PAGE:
The initial attraction, other than imbuing me with the sought-after intellectual rank, was The Economist’s coverage of global affairs beyond that featured in other media. But it was, I discovered, an economics oriented version of the Reader’s Digest. It enabled you to say you were across issues when, in reality, you were not. It was an older version of scrolling through headlines or a newsfeed.

There were other weaknesses.

As a weekly published each Friday, it is ideal for Rip van Winkle readers who are asleep for most of the time awaking intermittently on publication day. While less problematic when news sources were slower, instant news and 24/7 media cycles can make The Economist appear dated. A multiplicity of newsletters that subscribers can sign up for provide more timely coverage. But this means large portions of the weekly edition is often redundant appealing mainly to readers with memory issues.

The content is allegedly the work of around seventy journalists mostly working out of London, although increased data and graphical intensity may have increased numbers in recent years. The model presents available information in The Economist style rather than original reporting. It is a human version of artificial intelligence (AI).

The Economist has a limiting homogeneity, in part, because of the remarkable longevity of its editors. In its 180+ year history, there have been only 17 editors. Articles lack the customary authorial by-line.  The anonymity is puzzling as the correspondents and writers are actually listed on its website.

John Ralston Saul in his 2002 The Doubter’s Companion: A Dictionary of Aggressive Common Sense questioned the attempt to fake the appearance of a single sagacious personality. He thought that hiding the names of the authors was designed “to create the illusion that they dispense disinterested truth rather than opinion”.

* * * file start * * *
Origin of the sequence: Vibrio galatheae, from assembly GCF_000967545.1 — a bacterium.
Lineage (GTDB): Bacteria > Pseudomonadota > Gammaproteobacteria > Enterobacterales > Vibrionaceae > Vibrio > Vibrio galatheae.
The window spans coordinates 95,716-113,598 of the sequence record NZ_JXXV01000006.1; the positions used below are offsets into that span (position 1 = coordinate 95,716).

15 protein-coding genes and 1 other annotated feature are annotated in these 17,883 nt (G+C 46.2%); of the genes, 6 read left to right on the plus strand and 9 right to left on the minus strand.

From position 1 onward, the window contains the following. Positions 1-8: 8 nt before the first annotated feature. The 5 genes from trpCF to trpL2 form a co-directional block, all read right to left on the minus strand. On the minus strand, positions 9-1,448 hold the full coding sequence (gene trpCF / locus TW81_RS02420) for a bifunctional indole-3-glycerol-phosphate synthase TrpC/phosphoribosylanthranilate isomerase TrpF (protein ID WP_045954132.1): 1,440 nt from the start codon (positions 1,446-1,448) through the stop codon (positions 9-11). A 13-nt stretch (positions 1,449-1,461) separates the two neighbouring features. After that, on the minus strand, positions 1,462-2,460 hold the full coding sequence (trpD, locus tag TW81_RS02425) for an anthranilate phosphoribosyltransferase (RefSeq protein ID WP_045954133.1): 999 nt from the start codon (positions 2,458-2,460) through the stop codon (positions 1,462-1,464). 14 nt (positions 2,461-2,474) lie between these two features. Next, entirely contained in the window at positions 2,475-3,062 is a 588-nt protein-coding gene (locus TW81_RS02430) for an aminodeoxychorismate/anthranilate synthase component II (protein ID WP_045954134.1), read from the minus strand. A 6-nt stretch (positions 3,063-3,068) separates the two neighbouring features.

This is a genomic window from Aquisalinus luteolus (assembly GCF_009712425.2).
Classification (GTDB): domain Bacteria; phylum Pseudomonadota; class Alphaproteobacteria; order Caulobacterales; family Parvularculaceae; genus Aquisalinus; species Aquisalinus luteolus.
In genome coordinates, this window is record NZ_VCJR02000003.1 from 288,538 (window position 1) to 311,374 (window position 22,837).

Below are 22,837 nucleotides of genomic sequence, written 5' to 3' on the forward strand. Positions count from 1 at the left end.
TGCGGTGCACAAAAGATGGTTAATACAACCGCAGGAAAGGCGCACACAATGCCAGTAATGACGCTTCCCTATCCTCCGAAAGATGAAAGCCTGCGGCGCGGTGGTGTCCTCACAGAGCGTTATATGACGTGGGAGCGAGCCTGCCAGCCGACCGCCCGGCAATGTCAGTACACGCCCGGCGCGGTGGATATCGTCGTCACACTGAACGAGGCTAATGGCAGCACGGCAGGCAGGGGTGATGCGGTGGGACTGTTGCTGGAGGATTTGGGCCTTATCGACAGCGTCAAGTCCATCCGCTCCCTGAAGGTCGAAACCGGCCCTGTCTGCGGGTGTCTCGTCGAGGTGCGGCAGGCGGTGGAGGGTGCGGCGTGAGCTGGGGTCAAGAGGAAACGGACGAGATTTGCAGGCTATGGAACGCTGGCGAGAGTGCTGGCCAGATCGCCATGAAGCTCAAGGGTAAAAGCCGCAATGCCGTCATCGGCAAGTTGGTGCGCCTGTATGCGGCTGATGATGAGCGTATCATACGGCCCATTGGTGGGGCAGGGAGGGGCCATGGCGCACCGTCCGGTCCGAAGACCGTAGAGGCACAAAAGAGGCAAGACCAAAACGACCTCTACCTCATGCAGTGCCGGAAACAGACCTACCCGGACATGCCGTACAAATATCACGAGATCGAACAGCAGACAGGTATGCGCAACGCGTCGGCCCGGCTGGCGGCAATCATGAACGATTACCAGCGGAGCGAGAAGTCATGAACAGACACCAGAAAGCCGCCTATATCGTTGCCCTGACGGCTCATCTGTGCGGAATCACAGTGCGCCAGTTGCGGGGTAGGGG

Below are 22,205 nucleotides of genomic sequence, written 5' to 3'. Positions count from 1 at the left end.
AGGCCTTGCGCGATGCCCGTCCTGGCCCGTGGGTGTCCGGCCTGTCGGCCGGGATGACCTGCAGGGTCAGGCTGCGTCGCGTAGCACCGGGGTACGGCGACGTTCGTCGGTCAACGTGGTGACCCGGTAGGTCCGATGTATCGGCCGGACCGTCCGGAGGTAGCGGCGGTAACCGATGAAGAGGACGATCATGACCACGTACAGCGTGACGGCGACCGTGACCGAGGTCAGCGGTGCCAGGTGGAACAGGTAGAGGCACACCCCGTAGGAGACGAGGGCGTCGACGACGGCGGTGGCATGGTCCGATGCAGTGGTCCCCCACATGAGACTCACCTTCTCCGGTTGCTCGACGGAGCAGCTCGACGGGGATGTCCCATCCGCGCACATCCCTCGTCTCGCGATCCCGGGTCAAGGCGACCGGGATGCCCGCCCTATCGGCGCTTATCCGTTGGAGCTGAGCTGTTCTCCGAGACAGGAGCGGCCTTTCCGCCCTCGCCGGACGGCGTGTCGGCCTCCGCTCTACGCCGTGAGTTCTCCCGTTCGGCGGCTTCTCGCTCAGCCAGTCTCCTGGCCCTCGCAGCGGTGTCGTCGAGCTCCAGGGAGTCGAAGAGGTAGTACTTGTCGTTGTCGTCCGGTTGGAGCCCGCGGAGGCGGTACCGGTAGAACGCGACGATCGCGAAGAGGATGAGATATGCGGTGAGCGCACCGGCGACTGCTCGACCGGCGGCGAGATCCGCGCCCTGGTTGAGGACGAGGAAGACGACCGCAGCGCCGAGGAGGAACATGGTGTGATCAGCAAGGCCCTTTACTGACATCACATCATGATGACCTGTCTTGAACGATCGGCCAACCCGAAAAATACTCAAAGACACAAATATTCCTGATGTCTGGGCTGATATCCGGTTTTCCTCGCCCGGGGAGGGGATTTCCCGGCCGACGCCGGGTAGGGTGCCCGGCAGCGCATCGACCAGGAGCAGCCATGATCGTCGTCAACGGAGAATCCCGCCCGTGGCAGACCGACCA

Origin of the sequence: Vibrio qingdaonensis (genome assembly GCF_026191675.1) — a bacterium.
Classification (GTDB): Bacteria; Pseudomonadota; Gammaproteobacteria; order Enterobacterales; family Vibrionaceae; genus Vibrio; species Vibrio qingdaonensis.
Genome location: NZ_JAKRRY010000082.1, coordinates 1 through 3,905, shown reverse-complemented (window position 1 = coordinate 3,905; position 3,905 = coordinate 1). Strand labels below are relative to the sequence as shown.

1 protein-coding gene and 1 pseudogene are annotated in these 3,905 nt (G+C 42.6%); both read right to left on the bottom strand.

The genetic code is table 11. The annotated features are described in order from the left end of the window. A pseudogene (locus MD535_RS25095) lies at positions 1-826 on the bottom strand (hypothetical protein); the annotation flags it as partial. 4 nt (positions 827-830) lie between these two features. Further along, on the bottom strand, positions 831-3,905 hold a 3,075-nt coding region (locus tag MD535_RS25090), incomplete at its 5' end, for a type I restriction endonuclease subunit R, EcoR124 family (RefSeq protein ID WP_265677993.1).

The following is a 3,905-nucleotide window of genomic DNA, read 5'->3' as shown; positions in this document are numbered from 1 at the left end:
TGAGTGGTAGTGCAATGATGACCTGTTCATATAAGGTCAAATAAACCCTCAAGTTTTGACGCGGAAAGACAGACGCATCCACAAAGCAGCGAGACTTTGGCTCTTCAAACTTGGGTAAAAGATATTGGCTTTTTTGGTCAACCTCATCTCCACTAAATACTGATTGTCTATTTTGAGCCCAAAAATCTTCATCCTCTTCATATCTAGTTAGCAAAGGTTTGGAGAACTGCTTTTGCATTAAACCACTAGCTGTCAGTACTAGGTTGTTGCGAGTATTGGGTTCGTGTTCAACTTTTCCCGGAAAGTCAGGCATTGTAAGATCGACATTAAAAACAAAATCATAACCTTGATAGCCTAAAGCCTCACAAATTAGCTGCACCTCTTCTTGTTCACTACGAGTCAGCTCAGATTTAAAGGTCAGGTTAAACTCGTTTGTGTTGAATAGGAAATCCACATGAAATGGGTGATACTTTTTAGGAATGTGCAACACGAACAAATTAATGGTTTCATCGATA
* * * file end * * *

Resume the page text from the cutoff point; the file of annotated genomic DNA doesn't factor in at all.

Michael Lewis suggested that the anonymity covered the callow youth of The Economist’s staff. He told Fallows that it is “written by young people pretending to be old people”. If readers, especially Americans, “got a look at the pimply complexions of their economic gurus, they would cancel their subscriptions in droves”.

The journalists are predominantly white and mainly educated at Oxford, especially Magdalen College, and Cambridge. Qualifications seem heavily skewed towards “a First at Oxbridge”. This selection bias is similar to the British intelligence services (remember Philby, MacLean and Burgess) and the civil service (described by Dominic Cummings  as a ‘horror show’ or ‘weirdos and misfits’). This lack of diversity is apparently advantageous producing an uniform point of view, even if it is wrong.

The style is Oxbridge undergraduate – obscure vocabulary, tendentious wordplay, self-conscious understatement, unconvincing self-disparagement, mordant wit and irony. Leaders offer strong opinion consistent with the gospel. Stories desperately seek informative and quirky anecdotes to highlight the author’s cleverness. The Obituary section strives constantly to surprise the reader with the obscure departed. The tone is frequently condescending and clubby – the reader, a part of a select group, is being let in on precious secrets.